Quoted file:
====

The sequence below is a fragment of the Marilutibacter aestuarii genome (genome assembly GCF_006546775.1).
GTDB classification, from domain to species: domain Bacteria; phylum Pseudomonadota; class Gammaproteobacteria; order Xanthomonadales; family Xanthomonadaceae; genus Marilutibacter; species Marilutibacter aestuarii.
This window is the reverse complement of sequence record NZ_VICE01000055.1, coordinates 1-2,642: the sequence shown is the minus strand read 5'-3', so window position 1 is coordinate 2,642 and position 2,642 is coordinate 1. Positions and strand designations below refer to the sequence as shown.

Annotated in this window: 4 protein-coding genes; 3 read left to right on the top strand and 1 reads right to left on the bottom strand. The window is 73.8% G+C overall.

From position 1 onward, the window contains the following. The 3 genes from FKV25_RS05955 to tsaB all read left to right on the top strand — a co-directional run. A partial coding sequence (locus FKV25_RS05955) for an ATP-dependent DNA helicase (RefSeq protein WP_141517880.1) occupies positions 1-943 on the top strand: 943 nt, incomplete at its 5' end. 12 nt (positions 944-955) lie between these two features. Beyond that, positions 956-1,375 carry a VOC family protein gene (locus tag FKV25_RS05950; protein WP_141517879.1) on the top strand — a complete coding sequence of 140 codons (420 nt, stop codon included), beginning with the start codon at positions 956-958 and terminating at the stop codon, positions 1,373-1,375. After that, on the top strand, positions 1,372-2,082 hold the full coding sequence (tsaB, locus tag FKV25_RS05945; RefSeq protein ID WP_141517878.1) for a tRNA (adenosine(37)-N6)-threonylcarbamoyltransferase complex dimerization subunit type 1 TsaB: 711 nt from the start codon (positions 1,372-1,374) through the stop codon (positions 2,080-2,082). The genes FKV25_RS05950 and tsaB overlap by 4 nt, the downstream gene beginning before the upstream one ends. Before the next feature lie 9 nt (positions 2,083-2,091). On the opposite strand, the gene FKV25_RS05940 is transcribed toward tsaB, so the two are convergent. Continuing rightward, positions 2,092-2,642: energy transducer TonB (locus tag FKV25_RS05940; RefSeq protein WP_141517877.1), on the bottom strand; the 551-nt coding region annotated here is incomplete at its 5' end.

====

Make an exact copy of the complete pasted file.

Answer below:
The sequence below is a fragment of the Marilutibacter aestuarii genome (genome assembly GCF_006546775.1).
GTDB classification, from domain to species: domain Bacteria; phylum Pseudomonadota; class Gammaproteobacteria; order Xanthomonadales; family Xanthomonadaceae; genus Marilutibacter; species Marilutibacter aestuarii.
This window is the reverse complement of sequence record NZ_VICE01000055.1, coordinates 1-2,642: the sequence shown is the minus strand read 5'-3', so window position 1 is coordinate 2,642 and position 2,642 is coordinate 1. Positions and strand designations below refer to the sequence as shown.

Annotated in this window: 4 protein-coding genes; 3 read left to right on the top strand and 1 reads right to left on the bottom strand. The window is 73.8% G+C overall.

From position 1 onward, the window contains the following. The 3 genes from FKV25_RS05955 to tsaB all read left to right on the top strand — a co-directional run. A partial coding sequence (locus FKV25_RS05955) for an ATP-dependent DNA helicase (RefSeq protein WP_141517880.1) occupies positions 1-943 on the top strand: 943 nt, incomplete at its 5' end. 12 nt (positions 944-955) lie between these two features. Beyond that, positions 956-1,375 carry a VOC family protein gene (locus tag FKV25_RS05950; protein WP_141517879.1) on the top strand — a complete coding sequence of 140 codons (420 nt, stop codon included), beginning with the start codon at positions 956-958 and terminating at the stop codon, positions 1,373-1,375. After that, on the top strand, positions 1,372-2,082 hold the full coding sequence (tsaB, locus tag FKV25_RS05945; RefSeq protein ID WP_141517878.1) for a tRNA (adenosine(37)-N6)-threonylcarbamoyltransferase complex dimerization subunit type 1 TsaB: 711 nt from the start codon (positions 1,372-1,374) through the stop codon (positions 2,080-2,082). The genes FKV25_RS05950 and tsaB overlap by 4 nt, the downstream gene beginning before the upstream one ends. Before the next feature lie 9 nt (positions 2,083-2,091). On the opposite strand, the gene FKV25_RS05940 is transcribed toward tsaB, so the two are convergent. Continuing rightward, positions 2,092-2,642: energy transducer TonB (locus tag FKV25_RS05940; RefSeq protein WP_141517877.1), on the bottom strand; the 551-nt coding region annotated here is incomplete at its 5' end.